Preschool can help children develop intellectually and socially, and gives them an advantage over other kids when kindergarten starts. Learn more about the advantages of sending your little one to school early.
When it comes to choosing the right preschool, it is important to do your research. The right school will set your kid up for success and keep her safe and happy.
Learning outside of the classroom can be a ton of fun, and technology has given parents a new set of options. Choose the best, age-appropriate electronic toys for your child to keep her entertained and engaged.
Cute and trendy backpacks for school are great, but your child's bag should be practical as well. Here's what to consider when buying a backpack.
Ease back-to-school jitters with this brief tip on helping your kid find friends.
The first day of preschool can be overwhelming. Make the transition to school easier by working on your munchkin's social and learning skills before he sets foot in the classroom.
It's not easy getting everyone to the dinner table at the same time, but more research shows that family meals can help kids do better in school and avoid risky behaviors and prevent obesity and eating disorders. The key according to a recent study in the Journal of Adolescent Health is frequency, the more the better. So how can your busy family get into a routine? Here are a few ideas. Don't stress about cooking something fancy. Let the meal be the easy part. Make double batches of turkey chili on the weekend or pick up a rotisserie chicken and make a salad, even breakfast or dinner. Invite your kids to help plan the menu and maybe even shop or help you make the grocery list. Get everyone onboard. Talk to your partner about making dinner time a priority and commit to a schedule even if it's just a couple of times a week to start and put it on your calendars. And finally turn off tech and talk to each other. The whole point of family dinner is to be together. So put away the screens please and check out familydinnerproject.org for some fun conversation starters for your table.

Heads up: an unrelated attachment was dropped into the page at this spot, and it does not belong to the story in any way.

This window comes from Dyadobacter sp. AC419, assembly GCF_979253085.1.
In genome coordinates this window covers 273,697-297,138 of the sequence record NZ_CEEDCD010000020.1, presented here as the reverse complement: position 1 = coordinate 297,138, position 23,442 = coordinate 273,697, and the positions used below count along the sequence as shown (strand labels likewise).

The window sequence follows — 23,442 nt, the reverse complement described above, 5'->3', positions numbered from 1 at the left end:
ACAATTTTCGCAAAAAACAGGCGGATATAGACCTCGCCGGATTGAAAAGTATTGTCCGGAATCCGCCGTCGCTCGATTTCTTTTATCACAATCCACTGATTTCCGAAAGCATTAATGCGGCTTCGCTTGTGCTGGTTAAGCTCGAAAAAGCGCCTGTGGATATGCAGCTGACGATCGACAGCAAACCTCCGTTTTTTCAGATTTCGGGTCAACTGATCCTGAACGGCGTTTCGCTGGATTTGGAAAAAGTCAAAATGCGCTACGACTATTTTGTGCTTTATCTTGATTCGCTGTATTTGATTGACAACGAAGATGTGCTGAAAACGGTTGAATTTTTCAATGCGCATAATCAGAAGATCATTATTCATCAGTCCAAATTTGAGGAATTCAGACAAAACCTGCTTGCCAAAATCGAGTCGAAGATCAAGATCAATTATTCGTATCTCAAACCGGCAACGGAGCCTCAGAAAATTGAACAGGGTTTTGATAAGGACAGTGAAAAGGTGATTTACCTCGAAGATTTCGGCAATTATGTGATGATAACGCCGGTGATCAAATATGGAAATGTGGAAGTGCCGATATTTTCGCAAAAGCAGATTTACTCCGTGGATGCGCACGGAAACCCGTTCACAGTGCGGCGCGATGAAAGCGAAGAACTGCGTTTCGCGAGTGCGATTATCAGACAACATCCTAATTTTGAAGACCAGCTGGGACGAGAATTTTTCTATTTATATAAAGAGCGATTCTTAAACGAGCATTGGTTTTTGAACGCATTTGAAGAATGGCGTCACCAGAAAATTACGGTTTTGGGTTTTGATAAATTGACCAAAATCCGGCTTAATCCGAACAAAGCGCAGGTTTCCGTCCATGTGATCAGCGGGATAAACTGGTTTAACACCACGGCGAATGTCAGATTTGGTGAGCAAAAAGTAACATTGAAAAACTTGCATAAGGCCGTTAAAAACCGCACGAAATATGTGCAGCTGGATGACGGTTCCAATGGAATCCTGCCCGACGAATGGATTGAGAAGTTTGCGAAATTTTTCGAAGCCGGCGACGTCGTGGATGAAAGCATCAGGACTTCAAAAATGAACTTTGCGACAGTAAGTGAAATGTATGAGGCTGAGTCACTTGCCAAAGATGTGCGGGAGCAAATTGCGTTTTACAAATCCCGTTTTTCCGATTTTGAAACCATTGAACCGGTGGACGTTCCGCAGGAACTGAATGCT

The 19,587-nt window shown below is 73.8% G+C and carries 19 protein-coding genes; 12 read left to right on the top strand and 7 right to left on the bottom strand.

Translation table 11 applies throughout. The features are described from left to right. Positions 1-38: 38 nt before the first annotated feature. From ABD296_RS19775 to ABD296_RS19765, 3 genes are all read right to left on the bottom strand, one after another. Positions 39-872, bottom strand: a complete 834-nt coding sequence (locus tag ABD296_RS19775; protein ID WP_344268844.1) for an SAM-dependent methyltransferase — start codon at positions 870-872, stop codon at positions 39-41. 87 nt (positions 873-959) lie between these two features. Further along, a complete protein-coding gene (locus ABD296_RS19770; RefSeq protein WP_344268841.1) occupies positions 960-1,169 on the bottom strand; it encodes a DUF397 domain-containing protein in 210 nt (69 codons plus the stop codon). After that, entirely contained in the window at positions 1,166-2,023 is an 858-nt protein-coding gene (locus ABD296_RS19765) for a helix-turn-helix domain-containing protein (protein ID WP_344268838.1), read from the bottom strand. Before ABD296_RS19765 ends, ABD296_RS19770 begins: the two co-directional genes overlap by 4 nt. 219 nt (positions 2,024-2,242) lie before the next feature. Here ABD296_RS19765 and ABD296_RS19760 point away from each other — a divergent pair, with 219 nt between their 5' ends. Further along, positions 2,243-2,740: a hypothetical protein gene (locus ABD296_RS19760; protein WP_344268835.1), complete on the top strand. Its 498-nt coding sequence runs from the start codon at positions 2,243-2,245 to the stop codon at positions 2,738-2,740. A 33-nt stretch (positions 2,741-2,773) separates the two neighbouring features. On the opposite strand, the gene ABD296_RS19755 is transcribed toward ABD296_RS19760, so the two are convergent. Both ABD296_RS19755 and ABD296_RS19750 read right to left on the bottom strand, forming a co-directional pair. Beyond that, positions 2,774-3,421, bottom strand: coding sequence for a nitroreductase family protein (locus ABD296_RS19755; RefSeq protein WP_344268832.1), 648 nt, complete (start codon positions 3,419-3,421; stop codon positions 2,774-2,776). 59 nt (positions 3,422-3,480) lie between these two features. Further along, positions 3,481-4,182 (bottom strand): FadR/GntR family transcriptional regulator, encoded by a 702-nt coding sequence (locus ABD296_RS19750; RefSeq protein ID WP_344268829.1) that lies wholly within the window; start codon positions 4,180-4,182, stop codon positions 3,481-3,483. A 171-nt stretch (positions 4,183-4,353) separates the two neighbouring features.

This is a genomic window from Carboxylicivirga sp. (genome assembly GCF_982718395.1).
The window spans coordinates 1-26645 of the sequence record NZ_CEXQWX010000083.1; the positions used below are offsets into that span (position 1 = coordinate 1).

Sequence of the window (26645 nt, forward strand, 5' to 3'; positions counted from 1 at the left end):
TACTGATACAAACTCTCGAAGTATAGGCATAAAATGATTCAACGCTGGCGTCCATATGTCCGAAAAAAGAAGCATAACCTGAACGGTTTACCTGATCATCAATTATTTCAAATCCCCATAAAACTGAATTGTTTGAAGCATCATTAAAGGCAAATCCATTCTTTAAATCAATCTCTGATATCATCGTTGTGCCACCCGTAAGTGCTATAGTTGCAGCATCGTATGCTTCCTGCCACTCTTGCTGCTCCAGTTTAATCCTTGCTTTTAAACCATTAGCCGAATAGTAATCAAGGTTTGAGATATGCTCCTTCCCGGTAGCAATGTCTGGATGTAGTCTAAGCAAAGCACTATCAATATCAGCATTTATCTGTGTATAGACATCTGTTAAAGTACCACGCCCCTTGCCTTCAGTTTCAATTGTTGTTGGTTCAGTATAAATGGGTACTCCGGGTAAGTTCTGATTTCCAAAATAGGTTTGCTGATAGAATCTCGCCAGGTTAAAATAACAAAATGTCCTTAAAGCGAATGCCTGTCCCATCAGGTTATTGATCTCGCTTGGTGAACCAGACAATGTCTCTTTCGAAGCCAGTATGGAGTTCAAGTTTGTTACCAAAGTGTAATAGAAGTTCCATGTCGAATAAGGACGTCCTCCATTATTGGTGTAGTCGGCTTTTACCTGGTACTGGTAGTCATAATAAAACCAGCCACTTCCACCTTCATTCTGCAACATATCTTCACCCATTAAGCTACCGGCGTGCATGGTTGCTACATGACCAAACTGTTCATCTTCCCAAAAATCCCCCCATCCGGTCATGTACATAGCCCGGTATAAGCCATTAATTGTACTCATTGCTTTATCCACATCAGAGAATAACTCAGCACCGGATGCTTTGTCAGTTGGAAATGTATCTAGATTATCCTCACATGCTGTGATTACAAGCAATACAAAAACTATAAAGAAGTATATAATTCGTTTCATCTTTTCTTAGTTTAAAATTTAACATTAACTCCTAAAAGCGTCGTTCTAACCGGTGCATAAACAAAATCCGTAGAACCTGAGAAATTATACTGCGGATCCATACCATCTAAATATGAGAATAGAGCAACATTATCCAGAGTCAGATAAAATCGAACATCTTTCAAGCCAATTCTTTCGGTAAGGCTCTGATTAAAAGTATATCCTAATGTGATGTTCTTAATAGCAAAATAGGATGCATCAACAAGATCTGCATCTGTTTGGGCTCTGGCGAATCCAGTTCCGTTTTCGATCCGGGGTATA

Healthy eating is the foundation of a healthy life. Here is how you can raise nutrition-smart kids.
If you have a child with a food allergy, you know it's hard to find good tasting safe snacks and to ensure your child steers clear of foods that can trigger reactions. Now that kids are back in class and routines, here are a few strategies to consider from 0the American Academy of Pediatrics. Once you find a product you really like, reread the label each time you buy it. Ingredients could change. If you don't recognize an ingredient on the label, call the manufacturer and ask what it is. Be careful about cross-contact from preparing snacks at home. Allergens can spread from a cutting board or knife. Make sure to properly wash mixing spoons, measuring cups, and heating surfaces. And finally, always pack and carry safe foods from home and make sure your school enforces a 'no-sharing' policy at snack and lunchtime. Here's to a healthy start to the school year.
-You don't have to be a nutritionist to figure out the best foods to buy for your family. With a little know-how, you can find the healthiest buys and steer clear of junk at the supermarket. First off, look for the word sugar on the label. So-called healthy foods contain much more sugar than you might think. Take yogurt for example. Dieticians say you should be shooting for a product that has less than 10 grams of sugar in one serving and many of them have much more plus lots of artificial sweeteners and colorings. Double check the label before you buy. Or those oatmeal packets that seem to be a good choice. Well, many of them have actually more than 9 grams of sugar in a single small serving. Instead, make your own unsweetened oats and dress them up with slight bananas, brown sugar, blueberries, or pure maple syrup. And when buying breakfast cereals, look for whole grains listed as the first ingredient on the box. Finally, an easy rule of thumb, if you can't pronounce what's on the label, you probably don't wanna eat it. Look for labels that list the fewest and most recognizable ingredients and you'll be on your way to better eating.